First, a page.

Monday, December 17

Blogs update class experience


When one thinks about a university math class, several thoughts
come to mind ““ finals, midterms, problem sets ““ but
blogging is usually not one of them.

For mathematics Professor Chad Topaz, however, blogs are an
important tool for learning math.

Topaz requires each of his students to write blogs after every
textbook reading as a portion of their final grade in Math 151A,
“Applied Numerical Methods.”

Topaz is one of a number of UCLA professors turning to blogs as
a tool to enhance out-of-classroom learning.

In his class, students are asked to respond in a blog to the
part of the reading assignment they found more difficult to
understand.

Students are also asked to write on what they find interesting
about the material, or how it relates to the world or their other
knowledge and interests.

The use of blogging also helps Topaz tailor his lectures to
course elements that most students find difficult. Topaz said after
reading the class entries he sees trends of what students do not
understand.

Some students have reacted positively to the new use of
technology.

“I think blogging is a really good idea. He forces you to
give a quick feedback,” said Brian Price, a fourth-year
mathematics student.

Saabir Kapoor, a fourth-year applied mathematics and
economics/international area studies student in the class, said he
thought the blogs would help students be better prepared for the
class, but said the blogging could be tedious.

Topaz is not the only faculty member on campus who uses blogging
as a part of class.

Visiting scholar H. Samy Alim uses blogs in his course,
“The Language of Hip Hop Culture,” which is
cross-listed in anthropology and Afro-American studies.

Students are required to write two blog entries per week, one in
response to the reading and another to generate discussion among
the students beyond the classroom.

This more anonymous form of communication allows reserved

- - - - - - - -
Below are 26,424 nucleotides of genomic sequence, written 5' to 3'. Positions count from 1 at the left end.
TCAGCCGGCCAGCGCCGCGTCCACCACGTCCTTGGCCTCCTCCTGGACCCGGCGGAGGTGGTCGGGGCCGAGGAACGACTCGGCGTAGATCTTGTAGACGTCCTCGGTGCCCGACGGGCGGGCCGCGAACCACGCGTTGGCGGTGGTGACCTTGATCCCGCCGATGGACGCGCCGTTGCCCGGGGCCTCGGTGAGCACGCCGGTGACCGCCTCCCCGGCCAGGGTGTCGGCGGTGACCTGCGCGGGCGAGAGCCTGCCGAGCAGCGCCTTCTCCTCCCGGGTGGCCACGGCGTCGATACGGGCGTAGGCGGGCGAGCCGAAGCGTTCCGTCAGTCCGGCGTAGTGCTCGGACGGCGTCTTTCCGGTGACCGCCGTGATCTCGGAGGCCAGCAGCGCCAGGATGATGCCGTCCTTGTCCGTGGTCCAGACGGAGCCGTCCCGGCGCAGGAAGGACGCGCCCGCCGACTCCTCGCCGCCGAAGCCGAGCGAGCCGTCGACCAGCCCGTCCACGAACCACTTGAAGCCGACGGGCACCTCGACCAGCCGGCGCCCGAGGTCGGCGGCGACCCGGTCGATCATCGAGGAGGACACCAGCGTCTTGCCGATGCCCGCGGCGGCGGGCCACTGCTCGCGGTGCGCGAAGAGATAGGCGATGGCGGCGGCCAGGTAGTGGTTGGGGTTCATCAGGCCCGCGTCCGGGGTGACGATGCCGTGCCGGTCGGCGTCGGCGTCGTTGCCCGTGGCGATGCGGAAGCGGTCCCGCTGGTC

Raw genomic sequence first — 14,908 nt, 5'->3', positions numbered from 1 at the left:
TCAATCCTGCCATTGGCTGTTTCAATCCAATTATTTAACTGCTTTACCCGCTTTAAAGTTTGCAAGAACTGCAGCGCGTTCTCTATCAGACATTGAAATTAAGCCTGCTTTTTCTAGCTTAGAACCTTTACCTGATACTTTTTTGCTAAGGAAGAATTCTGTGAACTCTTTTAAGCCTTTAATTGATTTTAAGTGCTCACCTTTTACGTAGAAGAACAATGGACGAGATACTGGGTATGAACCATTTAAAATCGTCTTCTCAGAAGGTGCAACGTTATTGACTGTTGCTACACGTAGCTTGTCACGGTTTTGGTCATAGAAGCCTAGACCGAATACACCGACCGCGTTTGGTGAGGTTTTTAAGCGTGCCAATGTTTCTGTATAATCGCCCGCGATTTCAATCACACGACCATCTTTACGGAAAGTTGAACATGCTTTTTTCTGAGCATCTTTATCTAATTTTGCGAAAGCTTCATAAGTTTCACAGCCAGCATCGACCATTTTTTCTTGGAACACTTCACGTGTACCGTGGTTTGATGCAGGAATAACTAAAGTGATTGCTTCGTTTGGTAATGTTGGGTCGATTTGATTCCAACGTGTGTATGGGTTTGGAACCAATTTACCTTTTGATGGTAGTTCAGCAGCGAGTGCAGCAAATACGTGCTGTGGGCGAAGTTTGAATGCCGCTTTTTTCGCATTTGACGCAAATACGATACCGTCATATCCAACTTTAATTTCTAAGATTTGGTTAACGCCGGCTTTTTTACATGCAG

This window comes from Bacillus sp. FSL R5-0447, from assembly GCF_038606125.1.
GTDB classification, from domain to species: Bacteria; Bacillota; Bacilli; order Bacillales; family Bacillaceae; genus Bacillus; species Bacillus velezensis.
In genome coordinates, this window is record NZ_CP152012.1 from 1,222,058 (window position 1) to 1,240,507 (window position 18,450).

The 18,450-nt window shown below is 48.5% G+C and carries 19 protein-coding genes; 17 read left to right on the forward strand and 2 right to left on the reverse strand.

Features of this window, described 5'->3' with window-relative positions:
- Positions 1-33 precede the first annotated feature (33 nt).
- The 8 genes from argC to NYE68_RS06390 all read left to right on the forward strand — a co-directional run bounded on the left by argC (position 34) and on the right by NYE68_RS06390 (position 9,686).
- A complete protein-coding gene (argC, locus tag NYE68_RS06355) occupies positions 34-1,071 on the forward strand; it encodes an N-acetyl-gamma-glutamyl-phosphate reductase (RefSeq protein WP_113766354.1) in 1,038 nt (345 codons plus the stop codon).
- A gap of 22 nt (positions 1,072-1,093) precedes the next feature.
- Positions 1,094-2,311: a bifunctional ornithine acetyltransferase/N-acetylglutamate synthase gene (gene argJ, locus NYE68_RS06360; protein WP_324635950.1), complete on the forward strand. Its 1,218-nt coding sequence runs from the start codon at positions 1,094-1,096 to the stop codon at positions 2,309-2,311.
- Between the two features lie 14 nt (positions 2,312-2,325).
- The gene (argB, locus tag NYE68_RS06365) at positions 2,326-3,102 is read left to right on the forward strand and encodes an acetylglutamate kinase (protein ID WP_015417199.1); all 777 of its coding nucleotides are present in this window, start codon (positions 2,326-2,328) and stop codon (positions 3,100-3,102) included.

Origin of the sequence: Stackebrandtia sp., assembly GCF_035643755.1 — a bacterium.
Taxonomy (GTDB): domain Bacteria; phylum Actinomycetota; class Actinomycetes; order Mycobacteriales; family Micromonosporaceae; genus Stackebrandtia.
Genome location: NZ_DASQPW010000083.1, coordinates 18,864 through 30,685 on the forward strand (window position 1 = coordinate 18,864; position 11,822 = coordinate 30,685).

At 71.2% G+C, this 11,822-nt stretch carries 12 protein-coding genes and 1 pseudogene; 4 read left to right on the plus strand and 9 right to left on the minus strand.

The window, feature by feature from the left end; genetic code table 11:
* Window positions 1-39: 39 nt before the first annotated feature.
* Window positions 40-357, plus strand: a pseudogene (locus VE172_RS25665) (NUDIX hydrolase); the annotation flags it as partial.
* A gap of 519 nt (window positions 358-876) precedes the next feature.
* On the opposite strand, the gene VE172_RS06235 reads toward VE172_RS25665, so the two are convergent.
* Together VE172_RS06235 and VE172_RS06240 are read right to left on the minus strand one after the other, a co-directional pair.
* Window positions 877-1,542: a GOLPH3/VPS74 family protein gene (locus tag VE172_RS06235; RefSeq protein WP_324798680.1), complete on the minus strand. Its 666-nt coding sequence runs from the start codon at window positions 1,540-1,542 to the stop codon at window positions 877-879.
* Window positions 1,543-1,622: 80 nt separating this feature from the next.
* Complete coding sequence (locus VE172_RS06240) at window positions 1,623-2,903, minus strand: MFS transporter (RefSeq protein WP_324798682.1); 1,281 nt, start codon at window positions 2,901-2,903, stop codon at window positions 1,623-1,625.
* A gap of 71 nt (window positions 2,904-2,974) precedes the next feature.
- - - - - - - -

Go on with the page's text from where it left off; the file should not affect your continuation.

students an opportunity to express their opinions without
face-to-face contact and also provides a more comfortable
environment to discuss sensitive issues presented in class, Alim
said.

Alim also said he adjusts his lectures according to the
responses he reads in the blog.

Additional benefits of blogging, according to Alim, are that
class time is doubled when students are thinking about the material
while blogging and that it builds upon class discussions that are
time-constrained.

Patrick Williams, a fifth-year political science student, said
blogging in class was “a new, pretty personalized way to
express yourself. It’s an easy way to track different threads
of thoughts.”

Alim believes that blogging as a part of class instruction is
part of a growing trend and a natural progression of pedagogy with
so many students on the Web.

“Lectures can’t be analog while (students’)
lives are digital,” Alim said.

English Professor Katherine Hayles has also used blogs for her
seminars for graduate students. In the blogs, students respond to
the literature, and read and share their views with faculty and
other students.

For Hayles, the blogs offer more flexibility and easy access for
students and faculty to communicate.

Students can post links, images and other diverse material and
extend discussions beyond the seminar.

Hayles has tried using course Web sites and e-mail in the past
for discussions outside the classroom, but said she found blogging
to be the most workable.

Matt Dubord, a doctoral candidate in English, said that blogging
in Hayles’ class allowed for online collaboration among
students when they cannot meet together physically.

Dubord said in his own English 4W class, blog entries by his
students allow him to monitor their progress daily.

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